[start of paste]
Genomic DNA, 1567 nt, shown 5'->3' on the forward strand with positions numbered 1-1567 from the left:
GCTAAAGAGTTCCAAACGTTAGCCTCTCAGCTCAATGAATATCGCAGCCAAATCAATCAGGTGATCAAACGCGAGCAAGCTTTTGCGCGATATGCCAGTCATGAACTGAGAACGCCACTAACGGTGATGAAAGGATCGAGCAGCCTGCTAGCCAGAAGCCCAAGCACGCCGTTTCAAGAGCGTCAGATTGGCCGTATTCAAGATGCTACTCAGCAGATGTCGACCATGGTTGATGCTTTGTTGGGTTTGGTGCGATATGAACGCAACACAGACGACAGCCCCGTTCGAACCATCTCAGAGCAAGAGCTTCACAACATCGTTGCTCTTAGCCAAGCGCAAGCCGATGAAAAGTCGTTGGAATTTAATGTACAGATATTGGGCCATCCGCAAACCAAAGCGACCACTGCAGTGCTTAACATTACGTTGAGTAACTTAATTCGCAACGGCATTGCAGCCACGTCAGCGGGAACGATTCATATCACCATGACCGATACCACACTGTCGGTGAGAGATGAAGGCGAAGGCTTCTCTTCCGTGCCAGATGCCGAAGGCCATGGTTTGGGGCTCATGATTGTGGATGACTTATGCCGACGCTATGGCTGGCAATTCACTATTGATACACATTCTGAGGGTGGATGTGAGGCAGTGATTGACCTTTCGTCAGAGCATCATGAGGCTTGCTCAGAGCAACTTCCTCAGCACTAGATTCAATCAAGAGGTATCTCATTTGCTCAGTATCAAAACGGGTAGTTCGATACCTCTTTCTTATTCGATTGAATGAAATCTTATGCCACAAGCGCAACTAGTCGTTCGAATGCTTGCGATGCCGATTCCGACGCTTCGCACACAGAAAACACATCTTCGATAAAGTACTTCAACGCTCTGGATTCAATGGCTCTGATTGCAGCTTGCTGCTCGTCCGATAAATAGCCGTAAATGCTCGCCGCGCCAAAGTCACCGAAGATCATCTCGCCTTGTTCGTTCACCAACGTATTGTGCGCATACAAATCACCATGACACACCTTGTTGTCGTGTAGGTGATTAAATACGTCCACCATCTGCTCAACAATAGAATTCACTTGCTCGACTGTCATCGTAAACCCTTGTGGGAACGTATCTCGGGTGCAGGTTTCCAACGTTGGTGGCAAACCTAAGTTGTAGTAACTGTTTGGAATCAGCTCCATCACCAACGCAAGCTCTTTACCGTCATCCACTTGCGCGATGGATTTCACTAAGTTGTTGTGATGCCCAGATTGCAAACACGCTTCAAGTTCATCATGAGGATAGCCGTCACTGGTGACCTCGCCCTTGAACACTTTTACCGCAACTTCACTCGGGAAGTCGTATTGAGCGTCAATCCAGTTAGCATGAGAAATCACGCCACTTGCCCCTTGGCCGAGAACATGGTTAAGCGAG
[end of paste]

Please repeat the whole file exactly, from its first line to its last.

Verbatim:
Genomic DNA, 1567 nt, shown 5'->3' on the forward strand with positions numbered 1-1567 from the left:
GCTAAAGAGTTCCAAACGTTAGCCTCTCAGCTCAATGAATATCGCAGCCAAATCAATCAGGTGATCAAACGCGAGCAAGCTTTTGCGCGATATGCCAGTCATGAACTGAGAACGCCACTAACGGTGATGAAAGGATCGAGCAGCCTGCTAGCCAGAAGCCCAAGCACGCCGTTTCAAGAGCGTCAGATTGGCCGTATTCAAGATGCTACTCAGCAGATGTCGACCATGGTTGATGCTTTGTTGGGTTTGGTGCGATATGAACGCAACACAGACGACAGCCCCGTTCGAACCATCTCAGAGCAAGAGCTTCACAACATCGTTGCTCTTAGCCAAGCGCAAGCCGATGAAAAGTCGTTGGAATTTAATGTACAGATATTGGGCCATCCGCAAACCAAAGCGACCACTGCAGTGCTTAACATTACGTTGAGTAACTTAATTCGCAACGGCATTGCAGCCACGTCAGCGGGAACGATTCATATCACCATGACCGATACCACACTGTCGGTGAGAGATGAAGGCGAAGGCTTCTCTTCCGTGCCAGATGCCGAAGGCCATGGTTTGGGGCTCATGATTGTGGATGACTTATGCCGACGCTATGGCTGGCAATTCACTATTGATACACATTCTGAGGGTGGATGTGAGGCAGTGATTGACCTTTCGTCAGAGCATCATGAGGCTTGCTCAGAGCAACTTCCTCAGCACTAGATTCAATCAAGAGGTATCTCATTTGCTCAGTATCAAAACGGGTAGTTCGATACCTCTTTCTTATTCGATTGAATGAAATCTTATGCCACAAGCGCAACTAGTCGTTCGAATGCTTGCGATGCCGATTCCGACGCTTCGCACACAGAAAACACATCTTCGATAAAGTACTTCAACGCTCTGGATTCAATGGCTCTGATTGCAGCTTGCTGCTCGTCCGATAAATAGCCGTAAATGCTCGCCGCGCCAAAGTCACCGAAGATCATCTCGCCTTGTTCGTTCACCAACGTATTGTGCGCATACAAATCACCATGACACACCTTGTTGTCGTGTAGGTGATTAAATACGTCCACCATCTGCTCAACAATAGAATTCACTTGCTCGACTGTCATCGTAAACCCTTGTGGGAACGTATCTCGGGTGCAGGTTTCCAACGTTGGTGGCAAACCTAAGTTGTAGTAACTGTTTGGAATCAGCTCCATCACCAACGCAAGCTCTTTACCGTCATCCACTTGCGCGATGGATTTCACTAAGTTGTTGTGATGCCCAGATTGCAAACACGCTTCAAGTTCATCATGAGGATAGCCGTCACTGGTGACCTCGCCCTTGAACACTTTTACCGCAACTTCACTCGGGAAGTCGTATTGAGCGTCAATCCAGTTAGCATGAGAAATCACGCCACTTGCCCCTTGGCCGAGAACATGGTTAAGCGAG